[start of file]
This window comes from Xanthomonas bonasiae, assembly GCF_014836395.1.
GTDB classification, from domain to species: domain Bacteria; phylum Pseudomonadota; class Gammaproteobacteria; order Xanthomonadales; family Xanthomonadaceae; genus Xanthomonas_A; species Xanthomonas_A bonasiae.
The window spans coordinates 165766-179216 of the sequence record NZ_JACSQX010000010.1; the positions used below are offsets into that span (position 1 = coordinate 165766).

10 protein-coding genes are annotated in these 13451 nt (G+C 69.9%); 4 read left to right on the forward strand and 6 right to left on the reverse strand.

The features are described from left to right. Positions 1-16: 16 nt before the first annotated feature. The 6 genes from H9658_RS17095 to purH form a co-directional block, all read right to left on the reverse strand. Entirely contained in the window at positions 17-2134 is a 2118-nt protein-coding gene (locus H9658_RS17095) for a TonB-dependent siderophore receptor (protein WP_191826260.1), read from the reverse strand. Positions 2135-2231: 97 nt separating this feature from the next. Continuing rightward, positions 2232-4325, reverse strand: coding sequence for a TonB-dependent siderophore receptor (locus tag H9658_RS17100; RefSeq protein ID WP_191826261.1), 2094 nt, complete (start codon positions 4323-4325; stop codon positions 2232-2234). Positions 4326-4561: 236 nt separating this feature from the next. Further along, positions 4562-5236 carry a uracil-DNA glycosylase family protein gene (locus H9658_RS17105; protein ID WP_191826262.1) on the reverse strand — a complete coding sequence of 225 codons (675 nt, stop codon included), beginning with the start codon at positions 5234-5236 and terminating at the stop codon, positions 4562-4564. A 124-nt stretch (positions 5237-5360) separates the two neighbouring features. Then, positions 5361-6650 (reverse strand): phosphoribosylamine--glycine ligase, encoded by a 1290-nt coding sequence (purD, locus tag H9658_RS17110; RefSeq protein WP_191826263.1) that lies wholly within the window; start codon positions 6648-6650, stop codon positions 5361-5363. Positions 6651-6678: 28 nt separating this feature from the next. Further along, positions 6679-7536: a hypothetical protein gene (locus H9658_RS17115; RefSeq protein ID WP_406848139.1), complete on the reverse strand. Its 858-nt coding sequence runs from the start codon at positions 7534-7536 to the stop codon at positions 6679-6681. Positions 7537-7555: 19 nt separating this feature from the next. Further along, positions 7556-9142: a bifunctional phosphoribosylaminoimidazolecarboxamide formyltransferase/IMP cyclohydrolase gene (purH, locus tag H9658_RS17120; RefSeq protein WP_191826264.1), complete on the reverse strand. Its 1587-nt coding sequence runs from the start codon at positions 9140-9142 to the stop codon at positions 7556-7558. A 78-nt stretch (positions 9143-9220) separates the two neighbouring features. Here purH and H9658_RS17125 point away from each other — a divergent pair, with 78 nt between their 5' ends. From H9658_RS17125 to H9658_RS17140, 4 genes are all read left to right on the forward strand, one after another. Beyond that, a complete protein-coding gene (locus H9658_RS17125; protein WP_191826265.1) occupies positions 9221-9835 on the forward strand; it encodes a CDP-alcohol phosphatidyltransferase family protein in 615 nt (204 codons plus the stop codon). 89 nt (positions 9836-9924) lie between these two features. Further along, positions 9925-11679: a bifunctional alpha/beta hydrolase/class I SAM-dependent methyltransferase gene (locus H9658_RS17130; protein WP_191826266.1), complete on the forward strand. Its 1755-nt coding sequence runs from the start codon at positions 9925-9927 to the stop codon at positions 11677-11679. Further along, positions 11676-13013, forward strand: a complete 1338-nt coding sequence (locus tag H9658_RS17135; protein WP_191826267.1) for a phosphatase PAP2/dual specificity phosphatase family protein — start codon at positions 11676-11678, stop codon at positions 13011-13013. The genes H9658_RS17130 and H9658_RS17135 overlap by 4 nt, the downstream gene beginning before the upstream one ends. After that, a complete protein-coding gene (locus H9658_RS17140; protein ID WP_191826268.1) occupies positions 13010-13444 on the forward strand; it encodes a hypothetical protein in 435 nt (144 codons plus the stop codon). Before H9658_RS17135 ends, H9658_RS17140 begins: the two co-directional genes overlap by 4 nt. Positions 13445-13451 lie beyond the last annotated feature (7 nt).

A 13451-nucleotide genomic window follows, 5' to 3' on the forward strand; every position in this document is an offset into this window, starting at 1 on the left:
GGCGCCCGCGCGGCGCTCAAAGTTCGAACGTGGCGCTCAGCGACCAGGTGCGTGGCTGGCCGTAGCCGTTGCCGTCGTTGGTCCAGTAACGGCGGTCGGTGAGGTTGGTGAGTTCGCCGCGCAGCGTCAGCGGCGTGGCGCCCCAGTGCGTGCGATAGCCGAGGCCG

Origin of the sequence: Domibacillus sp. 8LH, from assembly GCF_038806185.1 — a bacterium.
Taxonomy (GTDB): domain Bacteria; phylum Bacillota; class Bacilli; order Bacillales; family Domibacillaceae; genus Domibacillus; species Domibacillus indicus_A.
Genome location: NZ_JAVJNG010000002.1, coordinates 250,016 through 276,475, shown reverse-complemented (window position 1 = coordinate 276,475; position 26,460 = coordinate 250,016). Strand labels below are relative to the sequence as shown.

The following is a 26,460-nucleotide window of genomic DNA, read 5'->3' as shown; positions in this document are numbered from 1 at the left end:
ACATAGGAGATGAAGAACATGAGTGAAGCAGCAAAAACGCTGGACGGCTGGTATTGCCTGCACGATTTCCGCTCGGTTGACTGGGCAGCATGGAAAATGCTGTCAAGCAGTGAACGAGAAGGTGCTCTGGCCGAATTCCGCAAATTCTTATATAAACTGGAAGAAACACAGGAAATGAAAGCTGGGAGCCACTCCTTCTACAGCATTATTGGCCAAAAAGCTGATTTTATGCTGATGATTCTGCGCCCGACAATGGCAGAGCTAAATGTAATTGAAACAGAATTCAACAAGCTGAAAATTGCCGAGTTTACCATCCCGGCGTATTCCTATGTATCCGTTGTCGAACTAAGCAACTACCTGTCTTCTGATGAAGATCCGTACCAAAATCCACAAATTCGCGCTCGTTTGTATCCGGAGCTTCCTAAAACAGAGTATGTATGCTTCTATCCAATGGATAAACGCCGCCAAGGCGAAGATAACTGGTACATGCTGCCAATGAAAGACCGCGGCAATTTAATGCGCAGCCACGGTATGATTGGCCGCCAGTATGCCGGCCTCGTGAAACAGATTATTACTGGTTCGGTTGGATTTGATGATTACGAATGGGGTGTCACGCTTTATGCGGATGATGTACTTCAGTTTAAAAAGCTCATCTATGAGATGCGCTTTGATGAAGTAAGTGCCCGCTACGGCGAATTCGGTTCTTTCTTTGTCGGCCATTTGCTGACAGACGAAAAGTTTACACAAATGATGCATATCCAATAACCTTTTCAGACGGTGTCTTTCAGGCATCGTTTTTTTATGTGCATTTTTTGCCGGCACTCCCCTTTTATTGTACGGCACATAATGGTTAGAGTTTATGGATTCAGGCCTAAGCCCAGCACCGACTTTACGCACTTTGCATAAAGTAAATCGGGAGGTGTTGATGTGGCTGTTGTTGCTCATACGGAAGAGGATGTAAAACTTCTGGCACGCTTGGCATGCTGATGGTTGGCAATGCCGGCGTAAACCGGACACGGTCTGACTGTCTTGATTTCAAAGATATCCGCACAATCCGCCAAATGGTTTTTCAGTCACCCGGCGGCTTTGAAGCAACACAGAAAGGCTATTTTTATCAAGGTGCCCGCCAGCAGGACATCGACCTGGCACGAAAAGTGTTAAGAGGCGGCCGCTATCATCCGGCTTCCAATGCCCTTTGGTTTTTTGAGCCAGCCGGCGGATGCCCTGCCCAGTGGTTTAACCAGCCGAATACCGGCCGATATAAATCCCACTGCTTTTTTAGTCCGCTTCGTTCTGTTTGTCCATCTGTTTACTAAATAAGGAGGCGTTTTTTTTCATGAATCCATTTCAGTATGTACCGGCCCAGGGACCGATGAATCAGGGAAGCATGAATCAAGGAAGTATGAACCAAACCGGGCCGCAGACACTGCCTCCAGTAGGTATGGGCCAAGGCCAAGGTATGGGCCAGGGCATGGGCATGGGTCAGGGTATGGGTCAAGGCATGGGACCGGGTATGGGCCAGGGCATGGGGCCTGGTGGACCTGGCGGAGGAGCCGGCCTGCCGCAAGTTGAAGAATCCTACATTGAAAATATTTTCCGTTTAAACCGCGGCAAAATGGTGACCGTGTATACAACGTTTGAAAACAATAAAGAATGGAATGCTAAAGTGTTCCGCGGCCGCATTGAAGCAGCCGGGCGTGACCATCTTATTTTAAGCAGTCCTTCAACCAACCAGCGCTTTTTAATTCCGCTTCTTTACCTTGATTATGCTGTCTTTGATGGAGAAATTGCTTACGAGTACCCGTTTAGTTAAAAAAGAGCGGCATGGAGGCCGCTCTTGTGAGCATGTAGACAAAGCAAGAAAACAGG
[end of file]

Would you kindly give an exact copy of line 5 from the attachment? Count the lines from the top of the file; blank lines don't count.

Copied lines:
The features are described from left to right. Positions 1-16: 16 nt before the first annotated feature. The 6 genes from H9658_RS17095 to purH form a co-directional block, all read right to left on the reverse strand. Entirely contained in the window at positions 17-2134 is a 2118-nt protein-coding gene (locus H9658_RS17095) for a TonB-dependent siderophore receptor (protein WP_191826260.1), read from the reverse strand. Positions 2135-2231: 97 nt separating this feature from the next. Continuing rightward, positions 2232-4325, reverse strand: coding sequence for a TonB-dependent siderophore receptor (locus tag H9658_RS17100; RefSeq protein ID WP_191826261.1), 2094 nt, complete (start codon positions 4323-4325; stop codon positions 2232-2234). Positions 4326-4561: 236 nt separating this feature from the next. Further along, positions 4562-5236 carry a uracil-DNA glycosylase family protein gene (locus H9658_RS17105; protein ID WP_191826262.1) on the reverse strand — a complete coding sequence of 225 codons (675 nt, stop codon included), beginning with the start codon at positions 5234-5236 and terminating at the stop codon, positions 4562-4564. A 124-nt stretch (positions 5237-5360) separates the two neighbouring features. Then, positions 5361-6650 (reverse strand): phosphoribosylamine--glycine ligase, encoded by a 1290-nt coding sequence (purD, locus tag H9658_RS17110; RefSeq protein WP_191826263.1) that lies wholly within the window; start codon positions 6648-6650, stop codon positions 5361-5363. Positions 6651-6678: 28 nt separating this feature from the next. Further along, positions 6679-7536: a hypothetical protein gene (locus H9658_RS17115; RefSeq protein ID WP_406848139.1), complete on the reverse strand. Its 858-nt coding sequence runs from the start codon at positions 7534-7536 to the stop codon at positions 6679-6681. Positions 7537-7555: 19 nt separating this feature from the next. Further along, positions 7556-9142: a bifunctional phosphoribosylaminoimidazolecarboxamide formyltransferase/IMP cyclohydrolase gene (purH, locus tag H9658_RS17120; RefSeq protein WP_191826264.1), complete on the reverse strand. Its 1587-nt coding sequence runs from the start codon at positions 9140-9142 to the stop codon at positions 7556-7558. A 78-nt stretch (positions 9143-9220) separates the two neighbouring features. Here purH and H9658_RS17125 point away from each other — a divergent pair, with 78 nt between their 5' ends. From H9658_RS17125 to H9658_RS17140, 4 genes are all read left to right on the forward strand, one after another. Beyond that, a complete protein-coding gene (locus H9658_RS17125; protein WP_191826265.1) occupies positions 9221-9835 on the forward strand; it encodes a CDP-alcohol phosphatidyltransferase family protein in 615 nt (204 codons plus the stop codon). 89 nt (positions 9836-9924) lie between these two features. Further along, positions 9925-11679: a bifunctional alpha/beta hydrolase/class I SAM-dependent methyltransferase gene (locus H9658_RS17130; protein WP_191826266.1), complete on the forward strand. Its 1755-nt coding sequence runs from the start codon at positions 9925-9927 to the stop codon at positions 11677-11679. Further along, positions 11676-13013, forward strand: a complete 1338-nt coding sequence (locus tag H9658_RS17135; protein WP_191826267.1) for a phosphatase PAP2/dual specificity phosphatase family protein — start codon at positions 11676-11678, stop codon at positions 13011-13013. The genes H9658_RS17130 and H9658_RS17135 overlap by 4 nt, the downstream gene beginning before the upstream one ends. After that, a complete protein-coding gene (locus H9658_RS17140; protein ID WP_191826268.1) occupies positions 13010-13444 on the forward strand; it encodes a hypothetical protein in 435 nt (144 codons plus the stop codon). Before H9658_RS17135 ends, H9658_RS17140 begins: the two co-directional genes overlap by 4 nt. Positions 13445-13451 lie beyond the last annotated feature (7 nt).